Docking studies: The X-ray structure of Ligand Binding Domain of estrogen receptors has provided a way to better understand the ER binding site. The validation of the docking poses of the bound ligands (antagonists) in the crystal structures of ERα-4-OHT complex (3ERT) and ERβ-RAL complex (1QKN) was done using OEdocking application, HYBRID [30,31]. The re-docking of the co-crystallized ligands has been undertaken to make sure that the bound conformations of the ligands (OHT, RAL) are reproduced by the selected docking method. All the best 10 poses retrieved through re-docking using HYBRID method were identical with the original poses of the cognate ligands in the crystal structures with root mean square deviation (rmsd) values between them being <2 A°, a criterion often used for the correct bound structure prediction and validation. This led us to believe that the OEdocking method, HYBRID can be used reliably as a docking tool in our modeling studies.

Results and Discussion

Chemistry

Substituted tetrahydroisoquinoline derivatives 6a-x were prepared according to the procedure depicted in Scheme 1. The amino salt, 2-aminoisoquinolinium Iodide (3) used in the present study were prepared by the reaction of isoquinoline and hydroxylamine-Osulfonic acid and water, which was refluxed at 90°C for 2h as previously reported procedure [33]. Reaction of (3) with corresponding substituted acylating agents like acylchlorides or sulfonyl chlorides, followed by treatment with a base afforded N-ylides 5 as stable crystalline solids. Sodium borohydride reduction of 5a-x in absolute ethanol furnished the title compounds 6a-x in fair to good yields. It should be noted that some of the compounds synthesis have been reported [34-36]. However, none of these compounds has been examined for their antiproliferative activities on breast cancer cells.

cancer-science-therapy

Scheme 1:

Antiproliferative activity

In vitro antiproliferative activity of compounds 6a-x were evaluated against on human MDA-MB-231 (ER negative breast carcinoma cell line), MCF-7 (ER positive breast cancer cell line) and Ishikawa (endometrial) cancer cell lines at concentration ranging from 0.01- 100,000 nM in the presence of 10nM estradiol (E2) using CellTiter- Glo assay (E2 was used for competitive growth inhibitory studies). As shown in Table 1, compounds 6a-f, 6i-k, 6o (IC50=0.4-3.5 μg/mL) demonstrated significant antiproliferative activity against human Er (+) MCF-7 breast cancer cell line in comparison to TAM (IC50=5.14 μg/ mL). (Note: IC50 is the concentration of test drug where a 50% reduction is observed in cell growth compared to the untreated control after a 72 h period of exposure to test drug). Compounds bearing phenyl (6a) and ethyl (6d) groups, the most active of the series in this cell line, exhibit higher antiproliferative activity against MCF-7 cell line based on IC50 value (Figure 1).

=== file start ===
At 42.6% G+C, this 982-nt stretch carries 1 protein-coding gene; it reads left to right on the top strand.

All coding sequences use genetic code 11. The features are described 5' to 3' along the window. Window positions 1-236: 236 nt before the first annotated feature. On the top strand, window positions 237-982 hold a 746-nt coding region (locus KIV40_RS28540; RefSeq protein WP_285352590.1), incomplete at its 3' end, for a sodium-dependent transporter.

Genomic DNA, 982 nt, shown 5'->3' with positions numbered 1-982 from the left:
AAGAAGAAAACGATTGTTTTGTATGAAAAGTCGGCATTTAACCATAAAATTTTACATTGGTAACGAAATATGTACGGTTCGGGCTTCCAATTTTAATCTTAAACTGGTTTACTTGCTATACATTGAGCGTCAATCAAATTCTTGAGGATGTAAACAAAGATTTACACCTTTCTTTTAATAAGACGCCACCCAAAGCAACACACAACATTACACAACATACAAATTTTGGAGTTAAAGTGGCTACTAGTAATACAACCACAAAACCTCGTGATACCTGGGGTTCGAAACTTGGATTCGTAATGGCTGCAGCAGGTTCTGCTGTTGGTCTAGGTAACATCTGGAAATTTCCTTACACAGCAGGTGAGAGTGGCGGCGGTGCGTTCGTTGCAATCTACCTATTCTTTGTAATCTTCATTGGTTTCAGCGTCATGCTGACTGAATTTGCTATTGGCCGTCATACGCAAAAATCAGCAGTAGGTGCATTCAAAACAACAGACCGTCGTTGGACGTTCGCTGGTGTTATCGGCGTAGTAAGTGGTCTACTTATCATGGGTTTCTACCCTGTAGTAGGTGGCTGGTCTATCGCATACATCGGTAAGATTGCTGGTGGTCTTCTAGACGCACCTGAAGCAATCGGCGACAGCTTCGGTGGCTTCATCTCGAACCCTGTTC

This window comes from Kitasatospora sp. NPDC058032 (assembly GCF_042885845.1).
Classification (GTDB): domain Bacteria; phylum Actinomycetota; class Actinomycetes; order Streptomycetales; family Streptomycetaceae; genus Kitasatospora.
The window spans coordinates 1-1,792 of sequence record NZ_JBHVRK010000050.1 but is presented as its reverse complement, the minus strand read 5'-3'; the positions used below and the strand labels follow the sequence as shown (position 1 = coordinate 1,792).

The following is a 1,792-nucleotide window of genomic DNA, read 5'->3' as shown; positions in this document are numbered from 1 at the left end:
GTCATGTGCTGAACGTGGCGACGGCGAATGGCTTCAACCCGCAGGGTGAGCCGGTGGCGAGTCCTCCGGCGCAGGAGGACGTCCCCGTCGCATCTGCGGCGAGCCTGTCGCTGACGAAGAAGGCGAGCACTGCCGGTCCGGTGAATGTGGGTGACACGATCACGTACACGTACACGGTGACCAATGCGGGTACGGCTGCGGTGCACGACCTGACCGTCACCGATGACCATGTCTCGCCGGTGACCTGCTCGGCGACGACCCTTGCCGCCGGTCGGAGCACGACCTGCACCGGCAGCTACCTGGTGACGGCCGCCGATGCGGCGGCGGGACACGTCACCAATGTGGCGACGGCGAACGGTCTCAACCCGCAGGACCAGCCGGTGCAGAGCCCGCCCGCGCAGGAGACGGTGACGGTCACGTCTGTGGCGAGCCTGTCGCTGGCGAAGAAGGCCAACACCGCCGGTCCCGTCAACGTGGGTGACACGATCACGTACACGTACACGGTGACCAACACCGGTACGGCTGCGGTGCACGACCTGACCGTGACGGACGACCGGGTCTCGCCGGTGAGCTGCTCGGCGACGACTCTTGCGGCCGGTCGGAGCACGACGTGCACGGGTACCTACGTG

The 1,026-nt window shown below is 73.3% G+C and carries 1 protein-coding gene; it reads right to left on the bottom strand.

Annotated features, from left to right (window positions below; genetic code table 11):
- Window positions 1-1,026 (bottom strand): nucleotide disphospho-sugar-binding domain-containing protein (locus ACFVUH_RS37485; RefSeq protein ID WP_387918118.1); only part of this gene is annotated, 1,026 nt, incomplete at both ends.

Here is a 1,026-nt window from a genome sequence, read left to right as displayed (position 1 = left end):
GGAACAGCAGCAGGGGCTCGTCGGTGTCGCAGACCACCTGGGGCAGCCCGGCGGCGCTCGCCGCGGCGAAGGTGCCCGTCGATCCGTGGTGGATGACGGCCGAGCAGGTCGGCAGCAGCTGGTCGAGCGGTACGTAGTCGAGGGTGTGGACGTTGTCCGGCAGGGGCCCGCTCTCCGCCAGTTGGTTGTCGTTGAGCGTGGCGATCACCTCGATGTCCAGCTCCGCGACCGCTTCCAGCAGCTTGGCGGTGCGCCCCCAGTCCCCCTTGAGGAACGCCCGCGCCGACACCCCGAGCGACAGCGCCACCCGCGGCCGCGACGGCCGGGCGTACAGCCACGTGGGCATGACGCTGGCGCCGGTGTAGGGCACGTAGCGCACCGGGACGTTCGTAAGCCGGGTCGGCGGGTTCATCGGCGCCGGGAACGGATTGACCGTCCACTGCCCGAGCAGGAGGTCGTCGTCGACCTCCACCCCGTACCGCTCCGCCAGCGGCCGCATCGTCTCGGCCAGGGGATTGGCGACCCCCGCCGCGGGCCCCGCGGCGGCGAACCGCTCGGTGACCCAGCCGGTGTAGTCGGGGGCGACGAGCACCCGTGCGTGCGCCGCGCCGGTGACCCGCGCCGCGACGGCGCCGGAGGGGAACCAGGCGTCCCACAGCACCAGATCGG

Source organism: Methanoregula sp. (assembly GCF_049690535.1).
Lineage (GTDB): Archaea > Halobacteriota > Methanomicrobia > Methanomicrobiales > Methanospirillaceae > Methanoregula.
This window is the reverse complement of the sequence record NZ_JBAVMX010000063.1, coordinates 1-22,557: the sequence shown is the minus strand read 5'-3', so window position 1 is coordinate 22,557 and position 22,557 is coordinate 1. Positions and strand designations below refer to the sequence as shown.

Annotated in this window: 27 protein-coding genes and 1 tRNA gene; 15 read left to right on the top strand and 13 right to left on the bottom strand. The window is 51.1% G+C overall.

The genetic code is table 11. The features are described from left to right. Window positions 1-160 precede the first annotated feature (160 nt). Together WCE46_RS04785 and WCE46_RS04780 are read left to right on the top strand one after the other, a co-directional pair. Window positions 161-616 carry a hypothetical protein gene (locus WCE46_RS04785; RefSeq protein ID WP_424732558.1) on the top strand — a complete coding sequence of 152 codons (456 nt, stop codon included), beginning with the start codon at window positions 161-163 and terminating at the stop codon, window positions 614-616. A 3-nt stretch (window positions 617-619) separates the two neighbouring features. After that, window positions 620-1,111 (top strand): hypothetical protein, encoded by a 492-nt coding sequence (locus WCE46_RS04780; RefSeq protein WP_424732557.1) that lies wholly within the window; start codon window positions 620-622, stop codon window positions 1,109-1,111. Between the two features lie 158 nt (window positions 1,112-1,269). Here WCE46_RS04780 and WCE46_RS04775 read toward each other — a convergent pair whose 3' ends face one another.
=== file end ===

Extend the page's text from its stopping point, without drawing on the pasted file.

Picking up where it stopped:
CODE R X IC50 μg/mL1,2
MCF-7 ISHIKAWA MDA-MB-231
6a C6H5 CO 0.63 0.23 0.74
6b 4-CH3-C6H4 CO 0.70 0.44 1.02
6c 4-OCH3-C6H6 CO 0.93 0.21 0.78
6d 4-C2H5-C6H6 CO 0.43 0.01 0.37
6e 4-C3H7-C6H6 CO 3.71 0.75 3.26
6f 4-C4H9-C6H6 CO 3.05 0.96 7.03
6g 4-tert-C4H9-C6H6 CO 21.34 7.12 >30.84
6h 4-F-C6H6 CO >27.03 8.3 >27.03
6i 4-Cl-C6H6 CO 0.71 0.61 0.80
6j 4-Br-C6H6 CO 0.7 0.02 4.34
6k 4-CF3-C6H6 CO 3.15 0.5 4.85
6l 3,4,5-tri-OCH3-C6H2 CO >34.24 >34.24 >34.24
6m 4-NO2-C6H6 CO 18.23 8.39 >29.73
6n C6H5 SO2 >28.84 >28.84 >28.84
6o 4-CH3-C6H6 SO2 >30.24 >30.24 >30.24
6p 4-OCH3-C6H6 SO2 1.27 0.45 0.76
6q 4-C2H5-C6H6 SO2 >31.64 >31.64 >31.64
6r 4-C4H9-C6H6 SO2 >34.45 >34.45 >34.45
6s 2-C4H3O CO >24.23 >24.23 >24.23
6t 6-Cl-C5H3N CO >28.77 5.62 >28.77
6u 2-Cl-6-CH3-C5H2N CO >30.18 >30.18 >30.18
6v C7H5NS CO 15.0 8.98 13.11
6w 6-CF3-C5H3N CO 22.51 8.57 >32.13
6x 2,6-di-Cl-5-F-C5HN CO >34.02 9.95 >34.02
THIQ - >13.32 >13.32 >13.32
  TAMOXIFEN   5.14 4.55 5.64